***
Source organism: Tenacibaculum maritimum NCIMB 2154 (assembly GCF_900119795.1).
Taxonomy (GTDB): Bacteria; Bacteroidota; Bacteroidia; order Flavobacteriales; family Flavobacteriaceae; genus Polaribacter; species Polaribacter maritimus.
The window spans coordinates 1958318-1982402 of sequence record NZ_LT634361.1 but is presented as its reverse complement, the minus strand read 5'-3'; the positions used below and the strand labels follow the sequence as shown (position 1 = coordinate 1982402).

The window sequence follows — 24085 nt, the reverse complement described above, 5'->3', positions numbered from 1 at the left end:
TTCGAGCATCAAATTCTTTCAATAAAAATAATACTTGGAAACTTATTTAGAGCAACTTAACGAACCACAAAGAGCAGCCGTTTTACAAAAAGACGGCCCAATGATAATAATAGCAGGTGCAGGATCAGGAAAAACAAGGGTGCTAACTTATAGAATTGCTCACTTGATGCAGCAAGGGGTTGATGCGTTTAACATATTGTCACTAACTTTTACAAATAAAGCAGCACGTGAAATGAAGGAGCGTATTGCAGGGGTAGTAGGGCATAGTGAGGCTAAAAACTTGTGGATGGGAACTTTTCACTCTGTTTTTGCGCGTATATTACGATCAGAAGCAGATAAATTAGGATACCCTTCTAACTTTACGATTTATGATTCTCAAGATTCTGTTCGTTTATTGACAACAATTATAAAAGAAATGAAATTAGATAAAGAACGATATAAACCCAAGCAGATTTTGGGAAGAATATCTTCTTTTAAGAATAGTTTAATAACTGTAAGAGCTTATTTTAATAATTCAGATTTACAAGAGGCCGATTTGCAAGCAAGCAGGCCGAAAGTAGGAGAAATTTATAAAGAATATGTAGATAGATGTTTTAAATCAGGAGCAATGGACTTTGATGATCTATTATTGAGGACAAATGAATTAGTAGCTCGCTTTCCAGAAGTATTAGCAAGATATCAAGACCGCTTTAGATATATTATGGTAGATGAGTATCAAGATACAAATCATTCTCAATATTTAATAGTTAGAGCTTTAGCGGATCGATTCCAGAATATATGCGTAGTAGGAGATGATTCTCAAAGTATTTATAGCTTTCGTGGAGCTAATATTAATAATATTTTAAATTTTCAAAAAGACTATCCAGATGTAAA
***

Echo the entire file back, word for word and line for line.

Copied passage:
Source organism: Tenacibaculum maritimum NCIMB 2154 (assembly GCF_900119795.1).
Taxonomy (GTDB): Bacteria; Bacteroidota; Bacteroidia; order Flavobacteriales; family Flavobacteriaceae; genus Polaribacter; species Polaribacter maritimus.
The window spans coordinates 1958318-1982402 of sequence record NZ_LT634361.1 but is presented as its reverse complement, the minus strand read 5'-3'; the positions used below and the strand labels follow the sequence as shown (position 1 = coordinate 1982402).

The window sequence follows — 24085 nt, the reverse complement described above, 5'->3', positions numbered from 1 at the left end:
TTCGAGCATCAAATTCTTTCAATAAAAATAATACTTGGAAACTTATTTAGAGCAACTTAACGAACCACAAAGAGCAGCCGTTTTACAAAAAGACGGCCCAATGATAATAATAGCAGGTGCAGGATCAGGAAAAACAAGGGTGCTAACTTATAGAATTGCTCACTTGATGCAGCAAGGGGTTGATGCGTTTAACATATTGTCACTAACTTTTACAAATAAAGCAGCACGTGAAATGAAGGAGCGTATTGCAGGGGTAGTAGGGCATAGTGAGGCTAAAAACTTGTGGATGGGAACTTTTCACTCTGTTTTTGCGCGTATATTACGATCAGAAGCAGATAAATTAGGATACCCTTCTAACTTTACGATTTATGATTCTCAAGATTCTGTTCGTTTATTGACAACAATTATAAAAGAAATGAAATTAGATAAAGAACGATATAAACCCAAGCAGATTTTGGGAAGAATATCTTCTTTTAAGAATAGTTTAATAACTGTAAGAGCTTATTTTAATAATTCAGATTTACAAGAGGCCGATTTGCAAGCAAGCAGGCCGAAAGTAGGAGAAATTTATAAAGAATATGTAGATAGATGTTTTAAATCAGGAGCAATGGACTTTGATGATCTATTATTGAGGACAAATGAATTAGTAGCTCGCTTTCCAGAAGTATTAGCAAGATATCAAGACCGCTTTAGATATATTATGGTAGATGAGTATCAAGATACAAATCATTCTCAATATTTAATAGTTAGAGCTTTAGCGGATCGATTCCAGAATATATGCGTAGTAGGAGATGATTCTCAAAGTATTTATAGCTTTCGTGGAGCTAATATTAATAATATTTTAAATTTTCAAAAAGACTATCCAGATGTAAA